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Giant 'Fatberg' Discovered in London Sewer, Glob of Fat and Waste as Big as a Bus [VIDEO]

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Aug 07, 2013 12:34 PM EDT
The UK's biggest 'fatberg'
A grotesque lump of festering food fat and improperly flushed wet wipes accumulated to a mass the size of a double-decker bus in the sewers of London, and officials say that if they had not found and removed it in time, it could have led to sewage flooding homes, streets and businesses. (Photo : CountyClean / Thames Water )

A grotesque lump of festering food fat and improperly flushed wet wipes accumulated to a mass the size of a double-decker bus in the sewers of London, and officials say that if they had not found and removed it in time, it could have led to sewage flooding homes, streets and businesses.

The people charged with the messy task of cleaning the sewer are calling the putrid lump a "fatberg."

"We clean hundreds of meters of sewers weekly and this is one of the worst we've seen," Gordon Hailwood a supervisor from Thames Water waste management told the BBC.

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He said the fatberg amounted to "15 tonnes of fat and debris all congealed in one lump in a sewer."

It took sewage crews three weeks to remove the fatberg. If it has not been properly disposed of, the sewers would have backed up and made a mess of the leafy suburb above London Road in Kingston, Surrey.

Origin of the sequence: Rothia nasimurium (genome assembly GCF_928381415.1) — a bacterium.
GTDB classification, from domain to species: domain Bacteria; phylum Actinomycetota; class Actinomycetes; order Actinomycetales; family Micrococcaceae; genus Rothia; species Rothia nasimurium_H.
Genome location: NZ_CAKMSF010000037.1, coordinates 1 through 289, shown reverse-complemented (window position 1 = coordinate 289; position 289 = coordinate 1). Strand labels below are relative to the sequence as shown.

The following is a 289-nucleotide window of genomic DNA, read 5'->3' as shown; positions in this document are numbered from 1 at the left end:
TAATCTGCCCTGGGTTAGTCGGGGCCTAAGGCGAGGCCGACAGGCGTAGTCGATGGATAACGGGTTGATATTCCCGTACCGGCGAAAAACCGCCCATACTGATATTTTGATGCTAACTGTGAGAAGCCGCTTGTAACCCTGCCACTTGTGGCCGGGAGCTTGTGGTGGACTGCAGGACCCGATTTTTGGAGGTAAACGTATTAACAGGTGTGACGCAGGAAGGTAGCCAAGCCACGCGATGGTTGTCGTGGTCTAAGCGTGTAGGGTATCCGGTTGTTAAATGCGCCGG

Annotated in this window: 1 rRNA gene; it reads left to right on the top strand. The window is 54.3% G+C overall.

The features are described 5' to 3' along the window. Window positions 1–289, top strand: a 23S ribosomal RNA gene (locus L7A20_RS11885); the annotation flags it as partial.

Hailwood said had the mass of waste of fat not been discovered, it "could have started spurting out of manholes across the whole of Kingston."

Crews used a jetting technique that broke the fat into smaller lumps and then sucked them into a storage tanker, which hauled the mass to a waste discharge center.

"While we've removed greater volumes of fat from under central London in the past, we've never seen a single, congealed lump of lard this big clogging our sewers before," Hailwood said in a statement.

"Given we've got the biggest sewers and this is the biggest fatberg we've encountered, we reckon it has to be the biggest such berg in British history."

The blockage was discovered after residents complained of not being able to flush their toilets. Investigators found that the fatberg had reduced the 70 by 48 centimeter (28 by 19 inch) sewer to just 5 percent of its normal capacity.

The incident was made public to highlight to the public the damage and strain caused to sewer networks, Hailwood said.

"Homes and businesses need to change their ways, when it comes to fat and wipes, please remember: 'Bin it -- don't block it.'"

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